After school, I went straight to work and then to the gym for another workout. I often didn't make it home until long after the sun went down. This was the most difficult part of the process because nobody besides you can understand the immense toll you put on your body.
People notice your results, and it feels awesome when they do, but what people don't see is all of the work you put in during the quiet hours of the morning and night. There's a weird satisfaction in knowing that while the rest of the world sleeps, you're chasing your dream.>
The most frustrating part about training is when you work your butt off to attain your goals, but you hit a spot when you don't see results. Keeping a good mental attitude is enough to get past a plateau, but sometimes it takes more. Whenever I saw a plateau, I made a change within my sets, reps, or exercises.
Another aspect even more difficult than plateaus is to change who you are and give up things you enjoy. There were times I wanted to hang out with my friends instead of work out, but to be great I put in work when I didn't want to. Peer pressure is hard to ignore, but you have to ask yourself what it takes to become the person you want to be.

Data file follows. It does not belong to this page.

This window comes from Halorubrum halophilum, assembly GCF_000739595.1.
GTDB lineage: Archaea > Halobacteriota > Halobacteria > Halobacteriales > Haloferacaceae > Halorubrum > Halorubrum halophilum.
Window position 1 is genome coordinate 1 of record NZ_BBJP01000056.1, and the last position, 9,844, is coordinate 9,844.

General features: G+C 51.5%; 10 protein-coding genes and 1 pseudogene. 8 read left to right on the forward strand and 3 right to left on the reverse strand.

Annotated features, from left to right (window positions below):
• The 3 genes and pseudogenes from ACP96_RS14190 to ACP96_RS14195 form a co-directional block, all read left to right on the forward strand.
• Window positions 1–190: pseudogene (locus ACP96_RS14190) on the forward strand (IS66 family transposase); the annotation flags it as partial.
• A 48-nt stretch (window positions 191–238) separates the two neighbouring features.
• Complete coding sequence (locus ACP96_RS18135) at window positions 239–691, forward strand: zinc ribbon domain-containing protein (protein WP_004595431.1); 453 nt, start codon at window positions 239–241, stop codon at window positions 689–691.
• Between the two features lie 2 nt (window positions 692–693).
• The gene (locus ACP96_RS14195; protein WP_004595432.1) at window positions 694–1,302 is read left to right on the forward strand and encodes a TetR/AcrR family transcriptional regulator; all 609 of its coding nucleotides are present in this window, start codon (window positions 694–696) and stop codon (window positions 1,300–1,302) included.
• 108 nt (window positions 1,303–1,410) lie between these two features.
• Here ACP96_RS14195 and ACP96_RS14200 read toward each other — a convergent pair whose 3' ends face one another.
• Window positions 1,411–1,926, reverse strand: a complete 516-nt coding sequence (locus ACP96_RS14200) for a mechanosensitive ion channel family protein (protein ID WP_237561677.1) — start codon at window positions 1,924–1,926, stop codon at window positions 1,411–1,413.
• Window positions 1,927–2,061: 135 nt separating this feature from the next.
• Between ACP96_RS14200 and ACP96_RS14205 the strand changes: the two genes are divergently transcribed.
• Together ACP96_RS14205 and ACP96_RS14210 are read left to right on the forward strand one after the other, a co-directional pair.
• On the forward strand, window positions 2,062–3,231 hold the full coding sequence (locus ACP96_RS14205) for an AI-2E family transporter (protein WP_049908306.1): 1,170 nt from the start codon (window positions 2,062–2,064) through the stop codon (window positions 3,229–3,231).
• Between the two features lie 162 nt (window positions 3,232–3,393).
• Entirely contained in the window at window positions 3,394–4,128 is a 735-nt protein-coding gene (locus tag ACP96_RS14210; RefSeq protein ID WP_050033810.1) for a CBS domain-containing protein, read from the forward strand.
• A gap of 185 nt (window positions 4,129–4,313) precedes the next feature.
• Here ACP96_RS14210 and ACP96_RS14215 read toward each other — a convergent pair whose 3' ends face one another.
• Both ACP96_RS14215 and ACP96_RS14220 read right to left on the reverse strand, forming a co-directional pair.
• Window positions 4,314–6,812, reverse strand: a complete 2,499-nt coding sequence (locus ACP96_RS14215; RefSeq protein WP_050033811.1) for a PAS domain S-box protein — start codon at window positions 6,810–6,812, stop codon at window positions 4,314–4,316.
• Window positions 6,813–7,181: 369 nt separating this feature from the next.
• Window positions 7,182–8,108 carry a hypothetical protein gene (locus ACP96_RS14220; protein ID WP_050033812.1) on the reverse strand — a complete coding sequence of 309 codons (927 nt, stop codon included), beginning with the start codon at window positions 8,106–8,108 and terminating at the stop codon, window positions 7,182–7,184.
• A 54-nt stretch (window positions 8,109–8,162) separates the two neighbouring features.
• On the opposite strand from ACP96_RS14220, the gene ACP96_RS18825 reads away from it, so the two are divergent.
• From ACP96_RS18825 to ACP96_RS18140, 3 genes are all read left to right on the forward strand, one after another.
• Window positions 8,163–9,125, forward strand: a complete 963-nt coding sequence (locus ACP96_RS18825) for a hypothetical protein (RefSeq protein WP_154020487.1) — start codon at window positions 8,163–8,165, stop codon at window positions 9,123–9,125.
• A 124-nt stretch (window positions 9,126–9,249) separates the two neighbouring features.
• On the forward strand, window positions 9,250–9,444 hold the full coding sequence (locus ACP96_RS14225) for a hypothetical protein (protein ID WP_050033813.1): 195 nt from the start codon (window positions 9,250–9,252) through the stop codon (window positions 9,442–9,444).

I'm currently in the cutting stage for my first contest in May and I plan to compete in at least 1-2 more shows this summer. I started working out to impress girls, now I do it to see how far I can push my body and mind. I want to say I pushed myself to the edge of complete exhaustion and I have conquered it.
- Don't wait; start now.
- Don't worry what others think.
- People are always going to talk trash.
With Bodybuilding.com's help, I was able to easily track my results and keep in touch with fellow weightlifters and bodybuilders, who helped me to stay motivated. The forums are an amazing resource for anyone trying to get started or continue their journey in lifting because you see what has and hasn't worked for others.